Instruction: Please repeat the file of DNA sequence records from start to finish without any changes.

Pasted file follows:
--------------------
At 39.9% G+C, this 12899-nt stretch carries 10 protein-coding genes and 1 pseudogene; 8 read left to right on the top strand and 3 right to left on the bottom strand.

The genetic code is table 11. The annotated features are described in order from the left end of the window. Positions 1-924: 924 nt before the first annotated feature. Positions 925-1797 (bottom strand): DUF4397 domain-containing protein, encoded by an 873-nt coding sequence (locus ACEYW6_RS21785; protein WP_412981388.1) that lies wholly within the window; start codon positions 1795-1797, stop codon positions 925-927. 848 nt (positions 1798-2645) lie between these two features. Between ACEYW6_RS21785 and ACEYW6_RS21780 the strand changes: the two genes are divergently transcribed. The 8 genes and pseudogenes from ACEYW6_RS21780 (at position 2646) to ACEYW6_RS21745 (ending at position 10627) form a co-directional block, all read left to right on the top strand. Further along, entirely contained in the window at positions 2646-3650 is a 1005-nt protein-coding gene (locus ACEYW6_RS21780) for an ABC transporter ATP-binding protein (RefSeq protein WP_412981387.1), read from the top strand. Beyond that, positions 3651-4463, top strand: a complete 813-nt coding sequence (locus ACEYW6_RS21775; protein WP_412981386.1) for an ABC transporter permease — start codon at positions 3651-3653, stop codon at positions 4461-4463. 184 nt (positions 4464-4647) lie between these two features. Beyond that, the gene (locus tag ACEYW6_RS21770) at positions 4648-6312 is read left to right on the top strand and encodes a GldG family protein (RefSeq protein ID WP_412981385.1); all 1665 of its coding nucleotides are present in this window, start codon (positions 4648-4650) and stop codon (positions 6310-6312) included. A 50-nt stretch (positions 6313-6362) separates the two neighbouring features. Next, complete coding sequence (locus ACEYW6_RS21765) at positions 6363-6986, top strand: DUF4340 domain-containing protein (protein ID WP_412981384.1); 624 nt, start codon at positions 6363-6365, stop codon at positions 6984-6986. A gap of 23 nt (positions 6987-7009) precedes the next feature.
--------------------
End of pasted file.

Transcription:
At 39.9% G+C, this 12899-nt stretch carries 10 protein-coding genes and 1 pseudogene; 8 read left to right on the top strand and 3 right to left on the bottom strand.

The genetic code is table 11. The annotated features are described in order from the left end of the window. Positions 1-924: 924 nt before the first annotated feature. Positions 925-1797 (bottom strand): DUF4397 domain-containing protein, encoded by an 873-nt coding sequence (locus ACEYW6_RS21785; protein WP_412981388.1) that lies wholly within the window; start codon positions 1795-1797, stop codon positions 925-927. 848 nt (positions 1798-2645) lie between these two features. Between ACEYW6_RS21785 and ACEYW6_RS21780 the strand changes: the two genes are divergently transcribed. The 8 genes and pseudogenes from ACEYW6_RS21780 (at position 2646) to ACEYW6_RS21745 (ending at position 10627) form a co-directional block, all read left to right on the top strand. Further along, entirely contained in the window at positions 2646-3650 is a 1005-nt protein-coding gene (locus ACEYW6_RS21780) for an ABC transporter ATP-binding protein (RefSeq protein WP_412981387.1), read from the top strand. Beyond that, positions 3651-4463, top strand: a complete 813-nt coding sequence (locus ACEYW6_RS21775; protein WP_412981386.1) for an ABC transporter permease — start codon at positions 3651-3653, stop codon at positions 4461-4463. 184 nt (positions 4464-4647) lie between these two features. Beyond that, the gene (locus tag ACEYW6_RS21770) at positions 4648-6312 is read left to right on the top strand and encodes a GldG family protein (RefSeq protein ID WP_412981385.1); all 1665 of its coding nucleotides are present in this window, start codon (positions 4648-4650) and stop codon (positions 6310-6312) included. A 50-nt stretch (positions 6313-6362) separates the two neighbouring features. Next, complete coding sequence (locus ACEYW6_RS21765) at positions 6363-6986, top strand: DUF4340 domain-containing protein (protein ID WP_412981384.1); 624 nt, start codon at positions 6363-6365, stop codon at positions 6984-6986. A gap of 23 nt (positions 6987-7009) precedes the next feature.